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Prosecco vs Champagne: The Ultimate Handy Guide

Prosecco vs Champagne
This is our comparison of Prosecco vs Champagne. Enjoy!

This is our comparison of Prosecco vs Champagne.

We’ve extensively researched these two popular sparkling wine styles, famous for their high acidity and light body, to help you pick the best for you.

Prosecco is more affordable than Champagne, that’s primarily because it is less time-intensive to produce.

Prosecco will have notes of apple, pear, citrus, white peach, honeydew melon, and honeysuckle. 

Champagne on the other side will have a more complex taste profile thanks to the aging process it undergoes in touch with the lees.

Champagne will have notes of apple, pear, lemon, strawberry, brioche, and toast.

Our recommendation for Best Value Prosecco is Altaneve Prosecco Superiore N.V. and for Best Overall is Bisol Cartizze Prosecco Superiore

Our recommendation for Best Value Champagne is Veuve Clicquot Brut Champagne N.V. and for Best Overall is Louis Roederer Cristal Brut Champagne 2013

You’ll find below our recommendation for you. Let’s begin with the review!

Wine Selection Overview

Find below our Prosecco vs Champagne wine selection for you where you’ll find our recommendation for you.

Champagne Selection

Louis Roederer Brut Premier Champagne N.V.

The attack is ample and dense; a rich and winey fullness is refined by the sweetness and acidity.

The ensemble is perfectly integrated into a subtle texture.

Tasting reveals sparkling suggestions of candied fruits, almond paste, toast, white chocolate, and caramel.

Veuve Clicquot Brut Champagne N.V.

Good value for money. Similar wines usually cost 38% more.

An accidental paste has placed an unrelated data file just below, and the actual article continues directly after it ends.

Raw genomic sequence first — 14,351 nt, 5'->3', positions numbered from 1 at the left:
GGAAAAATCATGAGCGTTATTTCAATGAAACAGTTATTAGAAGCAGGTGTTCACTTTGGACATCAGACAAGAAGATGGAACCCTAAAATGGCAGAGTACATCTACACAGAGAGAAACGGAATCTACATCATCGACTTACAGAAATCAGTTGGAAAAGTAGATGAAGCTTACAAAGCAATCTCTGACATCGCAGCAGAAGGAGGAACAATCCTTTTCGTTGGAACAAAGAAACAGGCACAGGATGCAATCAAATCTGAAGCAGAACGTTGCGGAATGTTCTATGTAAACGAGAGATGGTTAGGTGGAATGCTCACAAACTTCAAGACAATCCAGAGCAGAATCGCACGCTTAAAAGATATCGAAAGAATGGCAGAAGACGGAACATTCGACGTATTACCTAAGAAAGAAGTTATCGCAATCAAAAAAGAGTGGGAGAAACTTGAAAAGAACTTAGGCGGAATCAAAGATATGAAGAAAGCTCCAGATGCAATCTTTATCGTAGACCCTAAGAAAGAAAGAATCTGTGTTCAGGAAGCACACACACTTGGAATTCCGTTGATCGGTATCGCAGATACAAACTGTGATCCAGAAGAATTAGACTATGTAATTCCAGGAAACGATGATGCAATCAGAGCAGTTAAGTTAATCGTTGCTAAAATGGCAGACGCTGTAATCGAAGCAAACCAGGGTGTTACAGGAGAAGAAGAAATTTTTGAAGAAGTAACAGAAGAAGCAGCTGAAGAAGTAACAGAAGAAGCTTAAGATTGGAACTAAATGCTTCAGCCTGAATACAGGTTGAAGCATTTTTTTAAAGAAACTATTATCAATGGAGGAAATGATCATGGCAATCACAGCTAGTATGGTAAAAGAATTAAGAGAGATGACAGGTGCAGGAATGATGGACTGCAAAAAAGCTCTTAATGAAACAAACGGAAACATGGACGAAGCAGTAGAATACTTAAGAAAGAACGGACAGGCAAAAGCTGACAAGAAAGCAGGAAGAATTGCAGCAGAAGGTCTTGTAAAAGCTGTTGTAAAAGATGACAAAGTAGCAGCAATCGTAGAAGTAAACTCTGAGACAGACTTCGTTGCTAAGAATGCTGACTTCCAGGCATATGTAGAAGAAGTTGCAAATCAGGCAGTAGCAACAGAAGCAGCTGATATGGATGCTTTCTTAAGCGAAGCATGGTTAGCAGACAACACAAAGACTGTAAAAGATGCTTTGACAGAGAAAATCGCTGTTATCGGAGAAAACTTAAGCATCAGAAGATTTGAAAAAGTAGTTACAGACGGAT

Very Good. Light gold color; small bubbles. Straw on the nose.

Quick tanginess on the tip of the tongue initially, then a slow finish. Lemon acidity.

Louis Roederer Cristal Brut Champagne 2013
A precise, pure combination of flowers, finely toasted hazelnuts, and candied citrus fruits.
Silky, concentrated and flavorsome texture with an explosion of ripe fruit, red fruit, white chocolate and caramel.
A powerful and elegant wine with a crescendo of sensations that attains a true harmony of flavors and perfect integration.

Prosecco Selection

Paladin Millesimato Extra Dry 2019

Bright straw yellow. Fine and lingering perlage.

Clearly fruity with hints of apple, pear and a delicate note of citrus fruit, which delicately expresses flowery hints.

Soft and elegant, with a very pleasant fizziness.

Tangy and lingering, fabulously lively and light at every glass.

Altaneve Prosecco Superiore N.V.

Crisp character and unique, floral aroma features notes of peach, pear and honeysuckle.

The elegant bouquet, balanced acidity and sweetness are complex yet approachable, giving it great versatility.

Bisol Cartizze
Prosecco Superiore

The color is pale yellow, the perlage is lively, persistent and subtle.

Elegant meadow flowers, pleasantly fruity with hints of apple, pear and peach.

The flavor is fruity, full balanced, with sweetness contained and accompanied by intense fruity and elegant.


Let’s now take a closer look at the difference between Prosecco vs Champagne so that you’ll have enough details to make an informed decision.

#1 - Prosecco vs Champagne: Regions

Prosecco is primarily produced in the northern-east part of Italy in the Veneto and Friuli Venezia Giulia.

Champagne is named after the French region Champagne where the wine is produced. 

Both Prosecco and Champagne grapes grow best in cool climates where the grapes maintain a high level of acidity which is perfect for sparkling wines. 

#2 - Prosecco vs Champagne: Grapes

The grapes permitted to produce Champagne are Chardonnay, Pinot Noir, Pinot Meunier, Pinot Gris, Pinot Blanc, Petit Meslier and Arbane. 

The first three are used in nearly all Champagne and represent the majority.

For Prosecco, Glera is the main grape used representing at least 85% of the total.